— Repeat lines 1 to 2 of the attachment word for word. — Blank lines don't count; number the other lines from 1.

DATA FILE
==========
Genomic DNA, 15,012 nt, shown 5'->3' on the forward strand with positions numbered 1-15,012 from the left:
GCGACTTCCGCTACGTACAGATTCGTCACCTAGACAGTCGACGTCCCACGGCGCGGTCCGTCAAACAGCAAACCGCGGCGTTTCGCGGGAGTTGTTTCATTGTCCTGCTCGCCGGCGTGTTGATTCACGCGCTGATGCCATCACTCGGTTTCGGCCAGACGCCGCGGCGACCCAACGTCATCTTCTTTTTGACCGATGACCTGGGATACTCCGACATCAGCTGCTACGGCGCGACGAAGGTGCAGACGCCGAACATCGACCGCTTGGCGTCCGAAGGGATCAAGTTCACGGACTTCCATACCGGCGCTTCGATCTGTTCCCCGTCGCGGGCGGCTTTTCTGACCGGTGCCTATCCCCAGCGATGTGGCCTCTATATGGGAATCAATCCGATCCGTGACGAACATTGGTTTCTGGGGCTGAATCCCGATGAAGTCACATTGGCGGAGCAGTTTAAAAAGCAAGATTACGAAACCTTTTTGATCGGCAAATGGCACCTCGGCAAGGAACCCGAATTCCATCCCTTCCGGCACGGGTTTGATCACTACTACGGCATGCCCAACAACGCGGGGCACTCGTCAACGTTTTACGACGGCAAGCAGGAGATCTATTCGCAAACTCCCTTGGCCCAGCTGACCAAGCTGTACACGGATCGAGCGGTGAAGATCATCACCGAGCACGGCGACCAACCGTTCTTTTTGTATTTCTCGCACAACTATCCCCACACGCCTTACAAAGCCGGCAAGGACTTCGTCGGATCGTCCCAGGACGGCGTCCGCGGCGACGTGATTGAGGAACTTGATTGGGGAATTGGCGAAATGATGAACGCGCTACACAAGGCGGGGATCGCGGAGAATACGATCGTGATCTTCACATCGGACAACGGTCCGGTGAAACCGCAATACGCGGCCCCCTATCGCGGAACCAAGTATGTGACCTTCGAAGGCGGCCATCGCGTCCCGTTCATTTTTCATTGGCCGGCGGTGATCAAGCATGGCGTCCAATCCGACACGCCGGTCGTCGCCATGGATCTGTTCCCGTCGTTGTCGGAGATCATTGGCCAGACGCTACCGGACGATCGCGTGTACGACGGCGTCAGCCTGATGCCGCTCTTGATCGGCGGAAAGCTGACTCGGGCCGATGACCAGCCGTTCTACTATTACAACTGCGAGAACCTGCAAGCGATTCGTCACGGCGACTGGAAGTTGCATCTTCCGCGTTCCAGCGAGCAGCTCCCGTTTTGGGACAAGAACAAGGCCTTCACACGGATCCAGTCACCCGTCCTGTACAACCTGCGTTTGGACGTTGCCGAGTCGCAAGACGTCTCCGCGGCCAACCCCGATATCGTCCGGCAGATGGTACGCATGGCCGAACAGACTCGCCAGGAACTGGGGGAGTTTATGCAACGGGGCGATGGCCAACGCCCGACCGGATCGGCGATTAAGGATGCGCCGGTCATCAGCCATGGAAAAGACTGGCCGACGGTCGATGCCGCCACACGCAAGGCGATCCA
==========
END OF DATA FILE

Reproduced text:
Genomic DNA, 15,012 nt, shown 5'->3' on the forward strand with positions numbered 1-15,012 from the left:
GCGACTTCCGCTACGTACAGATTCGTCACCTAGACAGTCGACGTCCCACGGCGCGGTCCGTCAAACAGCAAACCGCGGCGTTTCGCGGGAGTTGTTTCATTGTCCTGCTCGCCGGCGTGTTGATTCACGCGCTGATGCCATCACTCGGTTTCGGCCAGACGCCGCGGCGACCCAACGTCATCTTCTTTTTGACCGATGACCTGGGATACTCCGACATCAGCTGCTACGGCGCGACGAAGGTGCAGACGCCGAACATCGACCGCTTGGCGTCCGAAGGGATCAAGTTCACGGACTTCCATACCGGCGCTTCGATCTGTTCCCCGTCGCGGGCGGCTTTTCTGACCGGTGCCTATCCCCAGCGATGTGGCCTCTATATGGGAATCAATCCGATCCGTGACGAACATTGGTTTCTGGGGCTGAATCCCGATGAAGTCACATTGGCGGAGCAGTTTAAAAAGCAAGATTACGAAACCTTTTTGATCGGCAAATGGCACCTCGGCAAGGAACCCGAATTCCATCCCTTCCGGCACGGGTTTGATCACTACTACGGCATGCCCAACAACGCGGGGCACTCGTCAACGTTTTACGACGGCAAGCAGGAGATCTATTCGCAAACTCCCTTGGCCCAGCTGACCAAGCTGTACACGGATCGAGCGGTGAAGATCATCACCGAGCACGGCGACCAACCGTTCTTTTTGTATTTCTCGCACAACTATCCCCACACGCCTTACAAAGCCGGCAAGGACTTCGTCGGATCGTCCCAGGACGGCGTCCGCGGCGACGTGATTGAGGAACTTGATTGGGGAATTGGCGAAATGATGAACGCGCTACACAAGGCGGGGATCGCGGAGAATACGATCGTGATCTTCACATCGGACAACGGTCCGGTGAAACCGCAATACGCGGCCCCCTATCGCGGAACCAAGTATGTGACCTTCGAAGGCGGCCATCGCGTCCCGTTCATTTTTCATTGGCCGGCGGTGATCAAGCATGGCGTCCAATCCGACACGCCGGTCGTCGCCATGGATCTGTTCCCGTCGTTGTCGGAGATCATTGGCCAGACGCTACCGGACGATCGCGTGTACGACGGCGTCAGCCTGATGCCGCTCTTGATCGGCGGAAAGCTGACTCGGGCCGATGACCAGCCGTTCTACTATTACAACTGCGAGAACCTGCAAGCGATTCGTCACGGCGACTGGAAGTTGCATCTTCCGCGTTCCAGCGAGCAGCTCCCGTTTTGGGACAAGAACAAGGCCTTCACACGGATCCAGTCACCCGTCCTGTACAACCTGCGTTTGGACGTTGCCGAGTCGCAAGACGTCTCCGCGGCCAACCCCGATATCGTCCGGCAGATGGTACGCATGGCCGAACAGACTCGCCAGGAACTGGGGGAGTTTATGCAACGGGGCGATGGCCAACGCCCGACCGGATCGGCGATTAAGGATGCGCCGGTCATCAGCCATGGAAAAGACTGGCCGACGGTCGATGCCGCCACACGCAAGGCGATCCA